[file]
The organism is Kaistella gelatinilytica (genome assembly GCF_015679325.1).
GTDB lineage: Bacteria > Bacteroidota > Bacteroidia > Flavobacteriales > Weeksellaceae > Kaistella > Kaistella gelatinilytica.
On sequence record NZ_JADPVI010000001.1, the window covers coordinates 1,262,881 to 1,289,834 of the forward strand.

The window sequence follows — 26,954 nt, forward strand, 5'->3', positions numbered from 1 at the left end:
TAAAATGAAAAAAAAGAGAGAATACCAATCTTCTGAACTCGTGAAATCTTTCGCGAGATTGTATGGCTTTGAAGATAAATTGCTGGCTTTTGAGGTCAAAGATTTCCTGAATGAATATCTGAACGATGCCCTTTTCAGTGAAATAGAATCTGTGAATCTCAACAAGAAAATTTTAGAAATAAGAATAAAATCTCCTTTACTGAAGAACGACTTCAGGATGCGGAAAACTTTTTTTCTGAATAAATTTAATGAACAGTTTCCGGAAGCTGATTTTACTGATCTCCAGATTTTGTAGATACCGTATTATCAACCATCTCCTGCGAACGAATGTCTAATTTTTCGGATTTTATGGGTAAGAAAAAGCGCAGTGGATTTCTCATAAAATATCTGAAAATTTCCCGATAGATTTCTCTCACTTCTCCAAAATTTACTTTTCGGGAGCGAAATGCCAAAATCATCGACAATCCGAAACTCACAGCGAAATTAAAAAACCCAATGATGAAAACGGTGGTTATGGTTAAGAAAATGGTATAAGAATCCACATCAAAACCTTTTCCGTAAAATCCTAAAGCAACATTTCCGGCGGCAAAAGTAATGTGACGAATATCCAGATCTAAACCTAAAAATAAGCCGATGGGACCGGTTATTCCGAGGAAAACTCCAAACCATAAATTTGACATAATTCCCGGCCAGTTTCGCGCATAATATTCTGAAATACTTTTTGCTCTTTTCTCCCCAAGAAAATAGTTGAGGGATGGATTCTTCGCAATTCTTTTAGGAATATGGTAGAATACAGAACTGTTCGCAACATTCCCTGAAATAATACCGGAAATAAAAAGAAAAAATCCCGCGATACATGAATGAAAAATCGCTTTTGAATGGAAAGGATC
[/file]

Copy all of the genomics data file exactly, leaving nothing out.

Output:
The organism is Kaistella gelatinilytica (genome assembly GCF_015679325.1).
GTDB lineage: Bacteria > Bacteroidota > Bacteroidia > Flavobacteriales > Weeksellaceae > Kaistella > Kaistella gelatinilytica.
On sequence record NZ_JADPVI010000001.1, the window covers coordinates 1,262,881 to 1,289,834 of the forward strand.

The window sequence follows — 26,954 nt, forward strand, 5'->3', positions numbered from 1 at the left end:
TAAAATGAAAAAAAAGAGAGAATACCAATCTTCTGAACTCGTGAAATCTTTCGCGAGATTGTATGGCTTTGAAGATAAATTGCTGGCTTTTGAGGTCAAAGATTTCCTGAATGAATATCTGAACGATGCCCTTTTCAGTGAAATAGAATCTGTGAATCTCAACAAGAAAATTTTAGAAATAAGAATAAAATCTCCTTTACTGAAGAACGACTTCAGGATGCGGAAAACTTTTTTTCTGAATAAATTTAATGAACAGTTTCCGGAAGCTGATTTTACTGATCTCCAGATTTTGTAGATACCGTATTATCAACCATCTCCTGCGAACGAATGTCTAATTTTTCGGATTTTATGGGTAAGAAAAAGCGCAGTGGATTTCTCATAAAATATCTGAAAATTTCCCGATAGATTTCTCTCACTTCTCCAAAATTTACTTTTCGGGAGCGAAATGCCAAAATCATCGACAATCCGAAACTCACAGCGAAATTAAAAAACCCAATGATGAAAACGGTGGTTATGGTTAAGAAAATGGTATAAGAATCCACATCAAAACCTTTTCCGTAAAATCCTAAAGCAACATTTCCGGCGGCAAAAGTAATGTGACGAATATCCAGATCTAAACCTAAAAATAAGCCGATGGGACCGGTTATTCCGAGGAAAACTCCAAACCATAAATTTGACATAATTCCCGGCCAGTTTCGCGCATAATATTCTGAAATACTTTTTGCTCTTTTCTCCCCAAGAAAATAGTTGAGGGATGGATTCTTCGCAATTCTTTTAGGAATATGGTAGAATACAGAACTGTTCGCAACATTCCCTGAAATAATACCGGAAATAAAAAGAAAAAATCCCGCGATACATGAATGAAAAATCGCTTTTGAATGGAAAGGATC